Fusing the Four Corners: Integrating Intelligence-Led Policing Within New Mexico’s Rural and Tribal Communities

Robert Vasquez

EXECUTIVE SUMMARY

Collecting and sharing information is the heart of effective intelligence-led policing. One mechanism for managing law enforcement intelligence is intelligence fusion centers, which help partners share threat information between the federal, state, tribal, and local levels. The House Committee on Homeland Security, for example, has called for greater use of fusion centers, arguing that “these State and locally owned hubs for information sharing and analysis serve as the connection point between front-line law enforcement and first responders, and the Intelligence Community.”2F[1] Today, there are seventy-nine fusion centers throughout the country, located within several states and major urban cities.

Although fusion centers were created after 9/11 to combat terrorism, many have broadened their focus to address all crimes or all hazards. The “all-hazards approach refers to preparedness for terrorist attacks, major disasters and other emergencies within the United States.”3F[2] This approach allows fusion centers to broaden their areas of responsibility beyond terrorism and related crime, to include major disasters and emergencies. Statistically, after all, citizens of free countries are more likely to be victims of violent crimes than of a terrorist attack.4F[3]

Unlike other state fusion centers, the New Mexico All Source Intelligence Center (NMASIC)—which is embedded within the New Mexico Department of Homeland Security and Emergency Management (DHSEM)—has not expanded its mission statement to include public safety and major criminal threats. The NMASIC’s mission is to serve as a “cross-jurisdictional partnership between local, state, and federal agencies—including private sectors—for the collection, analysis, and timely dissemination of terrorism information.”5F[4] While cases of potential terrorism have remained consistently low, between 2012 and 2013 New Mexico’s violent crime rate rose 6.6 percent, which was the most significant increase in the country.6F[5] This spike in violence shows that the NMASIC may benefit from an all-hazards approach that provides analytical and intelligence support for criminal investigations through intelligence-led policing.

The NMASIC serves a population of over two million, including 102 municipalities and 117 rural communities, which include 25 tribal communities on 122,000 square miles.7F[6] According to the University of New Mexico’s Bureau of Business and Economic Research, the state has followed the national trend of losing rural populations to urban areas but has kept a higher percentage of rural areas compared to the rest of the country.8F[7] This statistical data indicates that, compared to other state fusion centers, the NMASIC’s area of responsibility is unique; therefore, its mission statement may need to reflect the jurisdictional diversity of rural and tribal communities in the information-sharing process. The NMASIC’s area of responsibility differs from most other fusion centers in another way: it covers a largely rural and tribal population.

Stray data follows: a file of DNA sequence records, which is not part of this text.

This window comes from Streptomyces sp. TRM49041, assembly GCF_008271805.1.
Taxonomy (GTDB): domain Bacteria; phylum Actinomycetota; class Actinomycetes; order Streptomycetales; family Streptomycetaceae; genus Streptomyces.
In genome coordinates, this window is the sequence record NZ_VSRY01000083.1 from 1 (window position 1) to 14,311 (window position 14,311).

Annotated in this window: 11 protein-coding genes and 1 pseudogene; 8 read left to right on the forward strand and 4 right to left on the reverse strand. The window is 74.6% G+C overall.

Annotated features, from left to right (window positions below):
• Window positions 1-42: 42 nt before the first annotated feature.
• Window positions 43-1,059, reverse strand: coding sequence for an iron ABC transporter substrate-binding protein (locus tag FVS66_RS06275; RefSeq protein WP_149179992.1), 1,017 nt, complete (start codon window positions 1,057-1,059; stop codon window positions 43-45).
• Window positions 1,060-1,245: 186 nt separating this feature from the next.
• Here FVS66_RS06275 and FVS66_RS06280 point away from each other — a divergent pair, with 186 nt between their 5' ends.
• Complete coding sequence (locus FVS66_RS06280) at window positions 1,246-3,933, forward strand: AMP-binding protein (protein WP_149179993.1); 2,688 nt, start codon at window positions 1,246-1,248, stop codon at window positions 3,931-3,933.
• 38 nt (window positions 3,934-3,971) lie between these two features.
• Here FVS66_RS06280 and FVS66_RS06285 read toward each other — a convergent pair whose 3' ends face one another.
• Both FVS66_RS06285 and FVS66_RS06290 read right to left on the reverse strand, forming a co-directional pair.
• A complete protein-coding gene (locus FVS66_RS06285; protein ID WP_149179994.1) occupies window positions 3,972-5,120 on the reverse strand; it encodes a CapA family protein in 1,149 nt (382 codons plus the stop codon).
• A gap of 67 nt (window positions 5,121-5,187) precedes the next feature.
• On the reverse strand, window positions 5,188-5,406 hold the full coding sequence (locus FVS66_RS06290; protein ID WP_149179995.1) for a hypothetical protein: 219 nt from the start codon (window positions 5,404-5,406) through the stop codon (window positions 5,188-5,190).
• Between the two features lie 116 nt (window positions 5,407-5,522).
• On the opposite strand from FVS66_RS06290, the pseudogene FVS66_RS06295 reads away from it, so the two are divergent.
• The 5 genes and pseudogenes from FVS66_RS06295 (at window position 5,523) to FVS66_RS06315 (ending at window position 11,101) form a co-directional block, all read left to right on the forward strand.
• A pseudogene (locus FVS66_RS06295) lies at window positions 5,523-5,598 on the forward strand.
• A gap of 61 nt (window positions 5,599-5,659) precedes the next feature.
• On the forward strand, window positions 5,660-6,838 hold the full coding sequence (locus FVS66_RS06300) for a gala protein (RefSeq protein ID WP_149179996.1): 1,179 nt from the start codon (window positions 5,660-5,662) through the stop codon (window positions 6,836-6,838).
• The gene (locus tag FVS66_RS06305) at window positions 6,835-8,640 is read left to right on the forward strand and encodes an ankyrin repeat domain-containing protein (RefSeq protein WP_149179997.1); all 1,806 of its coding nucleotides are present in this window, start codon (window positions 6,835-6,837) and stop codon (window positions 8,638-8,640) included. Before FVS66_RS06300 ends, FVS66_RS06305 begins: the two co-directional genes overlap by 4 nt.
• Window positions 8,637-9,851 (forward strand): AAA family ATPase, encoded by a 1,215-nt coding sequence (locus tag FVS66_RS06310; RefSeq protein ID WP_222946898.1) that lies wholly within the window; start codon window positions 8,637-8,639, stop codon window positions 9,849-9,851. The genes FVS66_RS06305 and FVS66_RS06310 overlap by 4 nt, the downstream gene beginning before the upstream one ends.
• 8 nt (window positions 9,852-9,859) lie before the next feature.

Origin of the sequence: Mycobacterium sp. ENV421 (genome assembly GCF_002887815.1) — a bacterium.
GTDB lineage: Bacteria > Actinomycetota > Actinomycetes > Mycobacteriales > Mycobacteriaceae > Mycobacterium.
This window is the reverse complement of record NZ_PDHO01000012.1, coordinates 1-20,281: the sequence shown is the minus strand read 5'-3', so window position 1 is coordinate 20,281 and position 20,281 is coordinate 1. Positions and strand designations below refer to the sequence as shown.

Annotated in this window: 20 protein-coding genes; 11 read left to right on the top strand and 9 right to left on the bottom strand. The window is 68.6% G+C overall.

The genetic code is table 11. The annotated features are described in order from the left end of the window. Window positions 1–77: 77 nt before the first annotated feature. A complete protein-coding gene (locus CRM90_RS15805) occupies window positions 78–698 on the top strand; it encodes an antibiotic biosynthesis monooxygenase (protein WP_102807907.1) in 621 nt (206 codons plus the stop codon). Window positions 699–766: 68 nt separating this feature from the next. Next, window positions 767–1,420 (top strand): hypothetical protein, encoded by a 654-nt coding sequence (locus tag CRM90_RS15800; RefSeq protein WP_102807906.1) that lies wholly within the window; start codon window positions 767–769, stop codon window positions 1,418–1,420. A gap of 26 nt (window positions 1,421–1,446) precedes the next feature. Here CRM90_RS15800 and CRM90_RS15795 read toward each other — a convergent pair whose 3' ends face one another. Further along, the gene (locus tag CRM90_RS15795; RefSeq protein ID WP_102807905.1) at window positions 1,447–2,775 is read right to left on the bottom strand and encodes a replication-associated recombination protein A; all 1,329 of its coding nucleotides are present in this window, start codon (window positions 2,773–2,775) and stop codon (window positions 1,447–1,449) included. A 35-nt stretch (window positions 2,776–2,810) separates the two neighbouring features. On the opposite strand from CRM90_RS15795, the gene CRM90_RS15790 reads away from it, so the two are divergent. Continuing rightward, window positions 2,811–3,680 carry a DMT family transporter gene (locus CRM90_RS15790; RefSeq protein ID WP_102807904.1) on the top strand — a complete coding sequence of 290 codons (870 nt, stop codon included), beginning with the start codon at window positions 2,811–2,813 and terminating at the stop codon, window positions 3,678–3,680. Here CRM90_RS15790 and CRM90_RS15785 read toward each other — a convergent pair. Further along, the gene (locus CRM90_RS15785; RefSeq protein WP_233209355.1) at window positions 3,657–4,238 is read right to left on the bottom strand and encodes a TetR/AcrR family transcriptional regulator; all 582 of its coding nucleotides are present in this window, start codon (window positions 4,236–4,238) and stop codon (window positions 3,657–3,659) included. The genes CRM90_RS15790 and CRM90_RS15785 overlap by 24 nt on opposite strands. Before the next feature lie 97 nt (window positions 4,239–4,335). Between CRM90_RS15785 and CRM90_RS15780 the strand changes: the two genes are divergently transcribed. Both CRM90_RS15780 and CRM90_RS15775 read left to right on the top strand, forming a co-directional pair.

Research and practice show that intelligence fusion centers should transform to law enforcement needs and, more specifically, to intelligence-led policing. Furthermore, intelligence-led policing is no longer a concept confined to urban policing; rural and tribal communities could benefit from the practice. This research identifies key lessons learned and provides recommendations and suggestions for future research.

 

[1] House Committee on Homeland Security, “Advancing The Homeland Security Information Sharing Environment: A Review of the National Network of Fusion Centers” (majority staff report, House Committee on Homeland Security, November 2017).

[2] Department of Homeland Security and Department of Justice, “Considerations for Fusion Center and Emergency Operations Center Coordination: Comprehensive Preparedness Guide (CPG) 502,” FEMA, May 2010, https://www.fema.gov/media-library-data/20130726-1828-25045-3917/cpg_502_
comprehensive_preparedness_guide_considerations_for_fusion_center___eoc_coordination_2010.pdf.

[3] Mike German, Thinking Like a Terrorist: Insights of a Former FBI Undercover Agent, 1st ed. (Washington, DC: Potomac Books, 2007).

[4] “Fusion Center,” New Mexico Department of Homeland Security & Emergency Management, accessed January 13, 2018, http://www.nmdhsem.org/Fusion_Center.aspx.

[5] Alexander Kent and Thomas C. Frohlich, “The Most Dangerous States in America,” USA Today, January 3, 2015, https://www.usatoday.com/story/money/business/2015/01/03/24-7-wall-st-most-dangerous-states/21214169/.

[6] Suzan Reagan, “Census Population Estimate Release March 2017,” Bureau of Business & Economic Research, April 6, 2017, http://bber.unm.edu/blog/?p=376.

[7] Suzan Reagan, “How Rural Is New Mexico?,” Bureau of Business & Economic Research, December 9, 2016, http://bber.unm.edu/blog/?p=364.

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